Atilla Sulker | United States
Last summer, I had the pleasure of meeting Dr. Jozef Martiniak at the 2018 Mises University. Dr. Martiniak came to Auburn all the way from Slovakia and had many great stories to tell about his experience growing up in a Cold War era Czechoslovakia. My conversations with Dr. Martiniak not only revealed an interesting story from the perspective of someone who experienced socialism firsthand but also sparked my interest in the politics of Slovakia. He mentioned that there was a libertarian-oriented party in Slovakia. So, I endeavored to examine the movement in Slovakia, analyzing its scope, significance, and authenticity.
The SaS Party and Richard Sulík
The main vessel of Slovak libertarianism nowadays is the political party “Freedom and Solidarity” (SaS). Economist Richard Sulík, the man behind the Slovakian flat tax, founded the party in 2009. In February of that year, the party collected the 10,000 required signatures for its establishment. Sulík became the first chairman.
According to their website, the party claims to run on a platform free of the typical populist propaganda loaded with catchy slogans. They also claim that experts in various fields, rather than ideologues, run the party.
This idea of “experts” or “elitists” running the party is reminiscent of the system which the founders of the United States government hoped to maintain. It was a system in which the people would only directly elect a small percentage of state officials. This gradual shift from elitism to a system more centered around direct election helped lead to the growth of the state. This phenomenon has led to the rise of “mass scale pork barrel politics” such as the socialization of healthcare.
The party is also centered around offering specific solutions on how to allocate the budget. On the contrary, they oppose putting out “unrealistic promises”. It also asserts that the armed forces must have clear objectives. This sort of reform effort, though, puts too much trust in the state. Governments are inherently very tough to reform.
Though SaS never explicitly claims to be anchored in the chief tenets of libertarianism, it puts heavy emphasis on free will and individualism. The party draws a connection between individual freedom and happiness. From this, the party asserts that it opposes economic intervention. The party emphasizes a more consequentialist argument regarding the effects of freedom on the collective population.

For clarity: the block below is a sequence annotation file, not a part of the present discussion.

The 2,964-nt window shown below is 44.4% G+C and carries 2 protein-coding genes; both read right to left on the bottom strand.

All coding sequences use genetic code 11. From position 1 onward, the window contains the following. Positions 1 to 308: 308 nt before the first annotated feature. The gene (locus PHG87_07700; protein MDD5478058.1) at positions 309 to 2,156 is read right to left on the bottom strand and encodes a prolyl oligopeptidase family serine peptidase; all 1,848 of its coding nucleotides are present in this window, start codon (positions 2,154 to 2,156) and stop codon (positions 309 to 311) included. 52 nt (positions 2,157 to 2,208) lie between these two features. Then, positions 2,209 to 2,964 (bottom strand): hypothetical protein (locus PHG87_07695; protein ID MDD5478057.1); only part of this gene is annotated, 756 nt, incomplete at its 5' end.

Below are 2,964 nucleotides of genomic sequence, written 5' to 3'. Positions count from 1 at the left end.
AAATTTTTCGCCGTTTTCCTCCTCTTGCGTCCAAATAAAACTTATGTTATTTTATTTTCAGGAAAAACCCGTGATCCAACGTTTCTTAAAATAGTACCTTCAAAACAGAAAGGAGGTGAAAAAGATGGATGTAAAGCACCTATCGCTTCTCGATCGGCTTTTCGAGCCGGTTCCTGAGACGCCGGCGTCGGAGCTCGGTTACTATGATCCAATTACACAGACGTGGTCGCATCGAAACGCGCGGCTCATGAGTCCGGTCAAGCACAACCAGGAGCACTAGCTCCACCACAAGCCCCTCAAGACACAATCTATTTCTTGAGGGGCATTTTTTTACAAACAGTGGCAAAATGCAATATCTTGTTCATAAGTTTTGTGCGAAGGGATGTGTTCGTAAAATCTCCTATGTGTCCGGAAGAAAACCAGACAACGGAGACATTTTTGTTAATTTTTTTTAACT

One interesting thing I learned through my conversations with Dr. Martiniak was that the “passion” present in many libertarians in America was not present in Slovakia. Rather, SaS libertarianism is more “contra the state” instead of a truly moral, Rothbardian form.
SaS lists the promotion of “basic solidarity” as one of its key tenets in Article II of its charter. This sort of concept is manifested in the “euro-realist” stance of the party. The party sees the European Union as an idea with great potential, but also one that demands significant reform. The party also asserts, however, that it seeks to curb the EU’s bureaucracy and regulations.
Its perception of the EU, though, is flawed. SaS believes that the EU should exist for its promotion of free trade and free movement. However, in regards to this, a classic Bob Murphy argument comes into play.
In his article, “But Wouldn’t Warlords Take Over?”, Murphy comes to the conclusion that if a small-government society can sustain itself peacefully, these same people should be able to live together peacefully without a government. In the same way, if member countries of the EU really want free trade and movement, why would there be the need for a political union such as the EU? Even if countries were to reform the EU, it would gradually centralize power over time. The Iron Law of Oligarchy strongly suggests this.
In an article by The Telegraph, Louise Armitstead describes the sentiment of Richard Sulík. Sulík often receives criticism for being a nationalist, but Armitstead articulates that he is rather “the hero of all discontented Europeans”. This certainly demonstrates the growing resentment in Europe for the government. It underscores the borderless nature of freedom, its universal application. It is not something that remains within a single country, but rather, it spreads. Of course, it has nothing to do with nationalism.
An Imperfect Match
In my humble opinion, the efforts of SaS do not effectively line up with libertarianism. Sure, the party is pro-market, anti-centralization, and pro-civil liberties. At the same time, however, due to the fact that it is not grounded in property rights and the NAP, its attempts blur.
This is why it is so important that any attempt at libertarianism be grounded in these axioms. Otherwise, the message strays from being genuine. SaS embodies the more “pragmatic libertarianism” present in those such as Gary Johnson, rather than genuine Misesian or Rothbardian aesthetic.
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